Blind versus Bottle – We’re big fans of keeping the bottles in front of us when we’re tasting something new, but for an Official Slivovitz Festival tasting you've got to keep things impartial. Fill the glasses in another room and identify each brand with a number. Trust us on this, keep a list or you’ll forget which number matched which bottle. Really. Write it down.
Standard – We insist that you start each tasting session with a shot of Clear Creek Distillery Blue Plum Brandy. This will help you standardize your tastings, especially when you're switching between styles or have more than one tasting session. We chose Clear Creek for several reasons. It’s an excellent product, scoring Gold in the 2004 and 2005 Competition, and receiving special honors in 2006. It's easier to notice the plum aroma, skin notes, and pit bite in a plum brandy aged in glass. Finally, Steve McCarthy has a reputation for rigorous quality control, so we're confident that the 2012 batch will be as good as the '04, '05, '06.... So far, he hasn't let us down. Steve, thank you for your assistance and your excellent quality. We really couldn't do this without you, or your plum brandy.
Visual – Take a look at the glass. Slivovitz that’s not aged, or is aged in glass should be clear as water. Wood aged slivovitz picks up color from the casks, but should still be clear, not cloudy. Swirl the glass and look at the legs or tears (the Marangoni effect) It’s caused by differences in the surface tension between alcohol and water. You should notice a more legs in higher proof slivovitz. This doesn’t really mean much, but it’s fun to do, and looks cool. We'd tell you that it really impresses the ladies, but we took an oath to tell the truth. There should be no particulate matter.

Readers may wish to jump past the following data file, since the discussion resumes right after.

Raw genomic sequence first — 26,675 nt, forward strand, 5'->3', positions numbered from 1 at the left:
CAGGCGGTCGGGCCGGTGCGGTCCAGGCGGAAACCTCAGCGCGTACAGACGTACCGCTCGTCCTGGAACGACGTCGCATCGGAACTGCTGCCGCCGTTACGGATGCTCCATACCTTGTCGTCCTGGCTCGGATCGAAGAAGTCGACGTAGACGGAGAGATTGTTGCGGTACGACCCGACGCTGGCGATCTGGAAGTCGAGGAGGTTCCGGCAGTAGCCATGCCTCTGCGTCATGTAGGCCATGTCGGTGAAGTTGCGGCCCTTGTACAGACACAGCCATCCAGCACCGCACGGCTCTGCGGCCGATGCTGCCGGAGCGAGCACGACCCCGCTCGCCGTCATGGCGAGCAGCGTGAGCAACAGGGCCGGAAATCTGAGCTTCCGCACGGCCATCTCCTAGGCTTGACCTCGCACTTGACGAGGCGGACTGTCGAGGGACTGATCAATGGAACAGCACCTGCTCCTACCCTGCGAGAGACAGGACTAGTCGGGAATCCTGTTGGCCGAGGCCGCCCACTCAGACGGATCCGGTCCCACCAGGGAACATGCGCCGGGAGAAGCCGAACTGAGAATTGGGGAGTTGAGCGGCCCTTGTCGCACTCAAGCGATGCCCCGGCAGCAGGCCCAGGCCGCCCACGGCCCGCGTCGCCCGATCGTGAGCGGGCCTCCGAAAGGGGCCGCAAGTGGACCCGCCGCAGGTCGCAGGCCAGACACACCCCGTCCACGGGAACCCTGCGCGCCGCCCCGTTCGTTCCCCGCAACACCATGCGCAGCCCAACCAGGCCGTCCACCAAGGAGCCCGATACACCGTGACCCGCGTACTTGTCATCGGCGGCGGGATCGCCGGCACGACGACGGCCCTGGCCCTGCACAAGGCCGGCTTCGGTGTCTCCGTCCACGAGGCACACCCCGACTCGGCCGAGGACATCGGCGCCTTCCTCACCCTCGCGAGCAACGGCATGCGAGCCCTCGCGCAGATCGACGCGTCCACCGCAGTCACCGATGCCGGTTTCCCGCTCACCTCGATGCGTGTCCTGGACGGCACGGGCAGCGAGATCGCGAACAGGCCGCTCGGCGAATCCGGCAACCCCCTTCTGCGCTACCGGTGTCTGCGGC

Score: _____ of 10 possible points
Aroma – Sniff deeply, searching for plums, mold, green, or rotten egg smells (sulfides). Notice the bite of the alcohol. Smoky or wood odor is expected in an aged slivovitz. Wood smell in a glass aged slivovitz means that the plum cleaning missed some twigs. Smell for chemical odors, acetone, or fusels. Swirl the glass and repeat. Now do the Stawski Sniff . Place the palm of your hand over the glass, and tip it over. Rub the circle of slivovitz between your palms to warm it, cup your hands and sniff deeply.
Score: _____ of 25 possible points
Alcohol – Higher proof slivovitz tends to have a harsher bite, simply due to the alcohol. The higher the quality of the slivovitz, the less noticeable the alcohol for same proof. Slivovitz is diluted to lower the proof for taxation and legal reasons, so we don’t score on proof unless the slivovitz is homemade. Score for the bite, and harsh is bad.
Score: _____ of 5 possible points